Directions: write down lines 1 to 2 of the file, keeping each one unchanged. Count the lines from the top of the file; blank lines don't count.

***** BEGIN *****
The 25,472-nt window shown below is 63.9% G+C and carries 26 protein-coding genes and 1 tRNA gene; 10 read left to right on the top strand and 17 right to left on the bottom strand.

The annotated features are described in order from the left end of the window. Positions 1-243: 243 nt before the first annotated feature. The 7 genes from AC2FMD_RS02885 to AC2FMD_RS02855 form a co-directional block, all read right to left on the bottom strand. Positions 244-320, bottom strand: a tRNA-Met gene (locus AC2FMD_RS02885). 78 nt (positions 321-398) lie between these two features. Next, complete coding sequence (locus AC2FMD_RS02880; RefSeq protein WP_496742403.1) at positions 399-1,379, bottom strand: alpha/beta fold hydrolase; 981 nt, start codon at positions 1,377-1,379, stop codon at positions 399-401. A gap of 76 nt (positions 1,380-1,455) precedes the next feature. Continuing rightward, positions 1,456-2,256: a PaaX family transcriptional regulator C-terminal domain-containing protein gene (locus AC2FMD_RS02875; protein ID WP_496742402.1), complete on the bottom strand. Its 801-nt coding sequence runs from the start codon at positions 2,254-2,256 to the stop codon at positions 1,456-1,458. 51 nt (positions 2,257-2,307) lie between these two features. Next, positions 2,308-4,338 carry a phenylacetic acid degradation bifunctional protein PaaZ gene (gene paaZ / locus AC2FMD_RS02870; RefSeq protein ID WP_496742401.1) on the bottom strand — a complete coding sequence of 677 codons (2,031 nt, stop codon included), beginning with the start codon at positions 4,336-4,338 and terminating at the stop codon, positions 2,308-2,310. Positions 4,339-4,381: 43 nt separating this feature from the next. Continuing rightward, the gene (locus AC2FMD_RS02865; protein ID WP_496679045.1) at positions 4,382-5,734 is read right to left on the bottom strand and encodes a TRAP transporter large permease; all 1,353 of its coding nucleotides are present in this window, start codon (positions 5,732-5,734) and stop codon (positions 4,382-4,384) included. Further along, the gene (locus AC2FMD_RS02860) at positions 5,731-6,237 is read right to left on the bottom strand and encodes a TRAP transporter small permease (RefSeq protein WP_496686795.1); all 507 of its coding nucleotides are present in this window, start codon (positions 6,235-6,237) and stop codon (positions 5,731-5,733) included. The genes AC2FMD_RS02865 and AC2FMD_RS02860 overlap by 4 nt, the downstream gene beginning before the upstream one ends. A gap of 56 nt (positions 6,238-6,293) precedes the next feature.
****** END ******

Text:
The 25,472-nt window shown below is 63.9% G+C and carries 26 protein-coding genes and 1 tRNA gene; 10 read left to right on the top strand and 17 right to left on the bottom strand.

The annotated features are described in order from the left end of the window. Positions 1-243: 243 nt before the first annotated feature. The 7 genes from AC2FMD_RS02885 to AC2FMD_RS02855 form a co-directional block, all read right to left on the bottom strand. Positions 244-320, bottom strand: a tRNA-Met gene (locus AC2FMD_RS02885). 78 nt (positions 321-398) lie between these two features. Next, complete coding sequence (locus AC2FMD_RS02880; RefSeq protein WP_496742403.1) at positions 399-1,379, bottom strand: alpha/beta fold hydrolase; 981 nt, start codon at positions 1,377-1,379, stop codon at positions 399-401. A gap of 76 nt (positions 1,380-1,455) precedes the next feature. Continuing rightward, positions 1,456-2,256: a PaaX family transcriptional regulator C-terminal domain-containing protein gene (locus AC2FMD_RS02875; protein ID WP_496742402.1), complete on the bottom strand. Its 801-nt coding sequence runs from the start codon at positions 2,254-2,256 to the stop codon at positions 1,456-1,458. 51 nt (positions 2,257-2,307) lie between these two features. Next, positions 2,308-4,338 carry a phenylacetic acid degradation bifunctional protein PaaZ gene (gene paaZ / locus AC2FMD_RS02870; RefSeq protein ID WP_496742401.1) on the bottom strand — a complete coding sequence of 677 codons (2,031 nt, stop codon included), beginning with the start codon at positions 4,336-4,338 and terminating at the stop codon, positions 2,308-2,310. Positions 4,339-4,381: 43 nt separating this feature from the next. Continuing rightward, the gene (locus AC2FMD_RS02865; protein ID WP_496679045.1) at positions 4,382-5,734 is read right to left on the bottom strand and encodes a TRAP transporter large permease; all 1,353 of its coding nucleotides are present in this window, start codon (positions 5,732-5,734) and stop codon (positions 4,382-4,384) included. Further along, the gene (locus AC2FMD_RS02860) at positions 5,731-6,237 is read right to left on the bottom strand and encodes a TRAP transporter small permease (RefSeq protein WP_496686795.1); all 507 of its coding nucleotides are present in this window, start codon (positions 6,235-6,237) and stop codon (positions 5,731-5,733) included. The genes AC2FMD_RS02865 and AC2FMD_RS02860 overlap by 4 nt, the downstream gene beginning before the upstream one ends. A gap of 56 nt (positions 6,238-6,293) precedes the next feature.